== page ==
Another courthouse was built in 1870. This was a wood frame building about 14 x 16 feet. The next year this one was destroyed by fire and a similar one was built in its place.

In 1872 an election was held to determine if a permanent location for the courthouse should be set up. To get the courthouse out of the hands of the gangs, it was decided that it should be moved to a 40 acre tract in the exact center of the county which later became Primghar. The courthouse from Waterman Township was then moved to Primghar on the north side of the square.

In 1874, a courthouse was built on the present location at a cost of $2,000. This building was about 35 feet square.

In 1887, the board decided to build a new courthouse for a total cost of $5,000 which was the highest amount the board was allowed to appropriate at that time. The actual cost was $6,000, so the good people of Primghar signed written agreements to haul the material without cost to the county from the railroad stations at Sanborn or Paullina.

The County Seat Contested

There were four county seat contests. The first fight was in 1872. A group of homesteaders decided the county seat and records should be taken away from the gangs and they also thought it should be located in the center of the county. This brought about the election of 1872 and it was decided to move it to the center of the county.

The second contest was between Primghar and Sheldon in 1879. Sheldon filed a petition with the county board and after holding a hearing which lasted three days, the petition was rejected because the results were 386 for Sheldon and 392 for Primghar.

The third contest occurred on November 23, 1882. This was a raid by Sanborn and was purely physical combat. It began when the railroads of the county were having a passenger rate war and the Sioux City railroad offered a round trip ticket to St. Paul, Minnesota for 25 cents. Every officer in the courthouse except the auditor, together with many other citizens, took advantage of this and left town for St. Paul. Since Primghar had no railroad at this time, they all got on the train in Sanborn. When the citizens of Sanbom saw this it gave them the idea for the raid. The Sanborn people soon got organized and came to Primghar with wagons, crowbars, pulleys and heavy timbers arriving in Primghar about midnight. They battered down the courthouse doors, cut window sills down to the floor and began to load up records. The county treasurer, county recorder and clerks safes were also taken. The auditor's safe was built into the building so it could not be removed. An alarm was sounded by someone sleeping in the jail and all of Primghar was soon aroused. Mr. Peck, the county auditor, was soon on the scene and walked through the courthouse and told the Sanborn people that the records must be returned. Primghar men passed among the teams cutting the harness and wringing nuts off the wagon wheels, thus preventing removal. By 10:00 a.m. the next day, the Primghar citizens were in Sanborn trying to get the courthouse back. It soon became clear to both sides that such an attempt to move the county seat without a vote of the people would end up in the courts. At 1:00 p.m., six Sanborn citizens came to the county board and admitted their mistake and offered to correct it. They agreed to hand over the records and pay all expenses on both sides. The hub of one of the wheels is on display in the courthouse.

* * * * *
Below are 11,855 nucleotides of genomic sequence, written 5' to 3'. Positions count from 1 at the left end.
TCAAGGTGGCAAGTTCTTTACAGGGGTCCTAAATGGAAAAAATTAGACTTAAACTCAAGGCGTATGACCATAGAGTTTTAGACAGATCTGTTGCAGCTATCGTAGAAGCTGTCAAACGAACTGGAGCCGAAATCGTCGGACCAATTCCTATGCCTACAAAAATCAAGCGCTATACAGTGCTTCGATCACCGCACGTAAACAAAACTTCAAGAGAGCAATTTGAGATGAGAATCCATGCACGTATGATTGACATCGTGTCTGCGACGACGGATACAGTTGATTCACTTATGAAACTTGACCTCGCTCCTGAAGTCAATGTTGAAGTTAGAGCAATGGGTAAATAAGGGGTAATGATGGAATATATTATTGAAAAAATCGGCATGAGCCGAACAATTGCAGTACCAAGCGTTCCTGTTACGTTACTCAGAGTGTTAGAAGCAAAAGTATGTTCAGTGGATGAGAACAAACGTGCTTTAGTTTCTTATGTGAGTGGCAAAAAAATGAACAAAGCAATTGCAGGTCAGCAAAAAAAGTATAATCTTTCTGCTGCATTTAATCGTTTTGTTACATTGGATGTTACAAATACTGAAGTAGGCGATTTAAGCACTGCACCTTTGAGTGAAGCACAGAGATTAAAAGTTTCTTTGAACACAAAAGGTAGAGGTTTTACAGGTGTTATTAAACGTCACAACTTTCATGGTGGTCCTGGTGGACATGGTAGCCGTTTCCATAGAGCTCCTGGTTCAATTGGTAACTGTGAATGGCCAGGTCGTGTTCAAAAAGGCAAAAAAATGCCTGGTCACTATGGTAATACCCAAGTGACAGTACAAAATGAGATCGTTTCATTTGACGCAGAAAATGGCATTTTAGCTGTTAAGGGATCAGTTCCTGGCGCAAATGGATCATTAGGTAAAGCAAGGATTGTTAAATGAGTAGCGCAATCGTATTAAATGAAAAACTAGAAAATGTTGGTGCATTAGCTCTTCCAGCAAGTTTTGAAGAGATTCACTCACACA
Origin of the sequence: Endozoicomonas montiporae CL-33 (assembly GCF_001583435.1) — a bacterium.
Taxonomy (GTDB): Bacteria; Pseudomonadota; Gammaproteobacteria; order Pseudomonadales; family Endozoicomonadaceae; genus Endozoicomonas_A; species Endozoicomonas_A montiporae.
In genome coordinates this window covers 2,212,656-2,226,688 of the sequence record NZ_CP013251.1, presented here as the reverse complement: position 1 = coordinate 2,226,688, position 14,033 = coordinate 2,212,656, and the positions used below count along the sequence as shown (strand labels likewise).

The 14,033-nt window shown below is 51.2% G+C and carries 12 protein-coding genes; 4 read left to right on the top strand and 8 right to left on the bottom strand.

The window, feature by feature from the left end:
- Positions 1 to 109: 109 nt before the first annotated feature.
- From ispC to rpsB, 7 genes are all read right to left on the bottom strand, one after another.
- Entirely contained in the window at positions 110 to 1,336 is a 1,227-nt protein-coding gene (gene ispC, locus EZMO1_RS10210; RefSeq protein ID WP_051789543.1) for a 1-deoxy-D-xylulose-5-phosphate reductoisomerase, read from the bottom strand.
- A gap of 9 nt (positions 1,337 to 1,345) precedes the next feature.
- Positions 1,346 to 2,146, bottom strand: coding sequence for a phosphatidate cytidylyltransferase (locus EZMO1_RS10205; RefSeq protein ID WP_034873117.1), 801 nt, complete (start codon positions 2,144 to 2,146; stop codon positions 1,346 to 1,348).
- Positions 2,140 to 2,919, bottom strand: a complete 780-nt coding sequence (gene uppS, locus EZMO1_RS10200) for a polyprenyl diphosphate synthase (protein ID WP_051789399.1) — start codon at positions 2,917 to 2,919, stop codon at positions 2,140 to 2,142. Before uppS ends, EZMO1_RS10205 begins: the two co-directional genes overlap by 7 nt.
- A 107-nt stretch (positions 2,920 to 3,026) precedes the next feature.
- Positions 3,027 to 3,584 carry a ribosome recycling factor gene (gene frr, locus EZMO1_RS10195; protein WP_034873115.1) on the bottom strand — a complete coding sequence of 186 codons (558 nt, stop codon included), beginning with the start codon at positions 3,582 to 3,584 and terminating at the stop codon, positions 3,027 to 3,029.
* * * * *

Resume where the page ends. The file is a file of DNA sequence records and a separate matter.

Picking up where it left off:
The fourth contest took place on March 3, 1911. Sheldon citizens thought that because Sheldon was the largest town in the county and because they had three railroads and Primghar still did not have any, they should be the county seat. The people of Sheldon circulated a petition. This lasted 90 days. On June 8, 1911, the Board of Supervisors had a hearing and after going over the signatures on the petition, the final vote tally was 3,161 from Primghar and 1,447 for Sheldon, so, Primghar won again.

On November 3, 1914 a special election was held to vote on building a new courthouse. The cost was $160,000 and it was completed and occupied in April 1917. This is the same court-house that is in in use today except for some remodeling which was done from 1994 through 1996.

The Birth of a New Courthouse

Petitions asking that the question of building a new courthouse be submitted to the voters of the county were circulated during the month of September 1914.

Board of Supervisors in session September 29 adopted a resolution calling a special election upon the proposition, to be held upon the day of the general election, November 3, 1914.

The official canvass of the votes cast at such a special election showed that the measure had carried; 1,916 votes being cast in its favor, and 1,622 against.

The Courthouse Bond issue of $140,000 was sold January 21, 1915 to George M. Bechtel & Company of Davenport, Iowa, for $141,756 and accrued interest.

Smith & Keffer of Des Moines were chosen architects in open competition, and awarded contract on February 23, 1915.

The plumbing and heating contract was awarded to the Clefton Company, Inc. of Owatonna, Minnesota, on June 15, 1915 and J. E. Lovejoy of Des Moines received the award on the general construction contract on June 26.

Actual construction work on the new building was commenced July 3, 1915.

The design for the new courthouse is the work of Smith & Keffer, now Keffer & Jones, Architects, of Des Moines, Iowa.

The design is classic, in the Doric order, of the later Roman period, and is of those simple, monumental lines adaptable to the modem public building. The main part of the building is to face the east and is featured by a great column treatment applied to the two principal stories and extending nearly the full length of the building, being supported at each end by a more solid treatment with small openings and reinforced with pilasters.

The spaces between columns is given almost wholly to groups of windows, of sufficient size to provide abundant light. The entrance in the center of the first story is approached by a concrete walk and is but three risers above the grade, flanked on either side by granite buttresses two feet six inches high, and which is a continuation of a granite base course of the same height which extends all around the building. These buttresses are each surmounted by metal candelabra of massive design, which add much to the completeness, as interesting accessories, to the entrance. The entrance itself is of double glass paneled, heavy bronze doors, with side windows, filling a total space of about eighteen feet wide, and above this a balcony trimmed with delicate moldings and supported by ornate brackets.